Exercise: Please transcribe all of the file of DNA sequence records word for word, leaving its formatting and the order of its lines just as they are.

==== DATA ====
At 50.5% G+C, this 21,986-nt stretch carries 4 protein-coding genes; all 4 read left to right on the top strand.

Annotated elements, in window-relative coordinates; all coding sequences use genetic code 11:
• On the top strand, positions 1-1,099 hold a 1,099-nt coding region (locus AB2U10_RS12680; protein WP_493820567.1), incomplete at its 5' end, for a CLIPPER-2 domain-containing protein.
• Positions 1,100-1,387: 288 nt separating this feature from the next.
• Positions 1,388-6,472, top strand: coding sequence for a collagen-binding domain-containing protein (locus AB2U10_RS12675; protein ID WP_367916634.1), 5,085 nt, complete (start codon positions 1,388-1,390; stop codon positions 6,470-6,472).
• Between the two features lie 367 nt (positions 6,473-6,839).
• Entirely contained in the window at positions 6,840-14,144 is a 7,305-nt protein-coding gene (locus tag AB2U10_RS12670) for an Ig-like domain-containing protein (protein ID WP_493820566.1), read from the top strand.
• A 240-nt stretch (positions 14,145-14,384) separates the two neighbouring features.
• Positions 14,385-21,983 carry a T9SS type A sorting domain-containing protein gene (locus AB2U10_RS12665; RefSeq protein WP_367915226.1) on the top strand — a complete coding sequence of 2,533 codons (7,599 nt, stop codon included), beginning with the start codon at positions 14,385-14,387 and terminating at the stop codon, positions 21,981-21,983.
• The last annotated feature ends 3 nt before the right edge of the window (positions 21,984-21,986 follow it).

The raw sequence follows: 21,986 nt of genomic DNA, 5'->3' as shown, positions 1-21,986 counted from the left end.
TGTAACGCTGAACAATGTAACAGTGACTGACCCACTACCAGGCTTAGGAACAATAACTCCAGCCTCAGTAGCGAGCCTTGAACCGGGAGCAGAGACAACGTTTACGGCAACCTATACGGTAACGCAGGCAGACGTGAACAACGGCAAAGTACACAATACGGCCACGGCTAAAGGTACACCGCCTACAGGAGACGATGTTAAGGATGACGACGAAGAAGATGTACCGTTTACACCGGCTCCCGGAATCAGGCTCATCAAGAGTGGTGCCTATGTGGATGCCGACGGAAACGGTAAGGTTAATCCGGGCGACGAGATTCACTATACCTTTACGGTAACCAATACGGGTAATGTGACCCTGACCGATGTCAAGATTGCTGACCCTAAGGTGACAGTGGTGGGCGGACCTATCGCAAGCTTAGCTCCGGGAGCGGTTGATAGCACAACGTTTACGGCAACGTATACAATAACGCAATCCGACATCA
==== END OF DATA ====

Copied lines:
At 50.5% G+C, this 21,986-nt stretch carries 4 protein-coding genes; all 4 read left to right on the top strand.

Annotated elements, in window-relative coordinates; all coding sequences use genetic code 11:
• On the top strand, positions 1-1,099 hold a 1,099-nt coding region (locus AB2U10_RS12680; protein WP_493820567.1), incomplete at its 5' end, for a CLIPPER-2 domain-containing protein.
• Positions 1,100-1,387: 288 nt separating this feature from the next.
• Positions 1,388-6,472, top strand: coding sequence for a collagen-binding domain-containing protein (locus AB2U10_RS12675; protein ID WP_367916634.1), 5,085 nt, complete (start codon positions 1,388-1,390; stop codon positions 6,470-6,472).
• Between the two features lie 367 nt (positions 6,473-6,839).
• Entirely contained in the window at positions 6,840-14,144 is a 7,305-nt protein-coding gene (locus tag AB2U10_RS12670) for an Ig-like domain-containing protein (protein ID WP_493820566.1), read from the top strand.
• A 240-nt stretch (positions 14,145-14,384) separates the two neighbouring features.
• Positions 14,385-21,983 carry a T9SS type A sorting domain-containing protein gene (locus AB2U10_RS12665; RefSeq protein WP_367915226.1) on the top strand — a complete coding sequence of 2,533 codons (7,599 nt, stop codon included), beginning with the start codon at positions 14,385-14,387 and terminating at the stop codon, positions 21,981-21,983.
• The last annotated feature ends 3 nt before the right edge of the window (positions 21,984-21,986 follow it).

The raw sequence follows: 21,986 nt of genomic DNA, 5'->3' as shown, positions 1-21,986 counted from the left end.
TGTAACGCTGAACAATGTAACAGTGACTGACCCACTACCAGGCTTAGGAACAATAACTCCAGCCTCAGTAGCGAGCCTTGAACCGGGAGCAGAGACAACGTTTACGGCAACCTATACGGTAACGCAGGCAGACGTGAACAACGGCAAAGTACACAATACGGCCACGGCTAAAGGTACACCGCCTACAGGAGACGATGTTAAGGATGACGACGAAGAAGATGTACCGTTTACACCGGCTCCCGGAATCAGGCTCATCAAGAGTGGTGCCTATGTGGATGCCGACGGAAACGGTAAGGTTAATCCGGGCGACGAGATTCACTATACCTTTACGGTAACCAATACGGGTAATGTGACCCTGACCGATGTCAAGATTGCTGACCCTAAGGTGACAGTGGTGGGCGGACCTATCGCAAGCTTAGCTCCGGGAGCGGTTGATAGCACAACGTTTACGGCAACGTATACAATAACGCAATCCGACATCA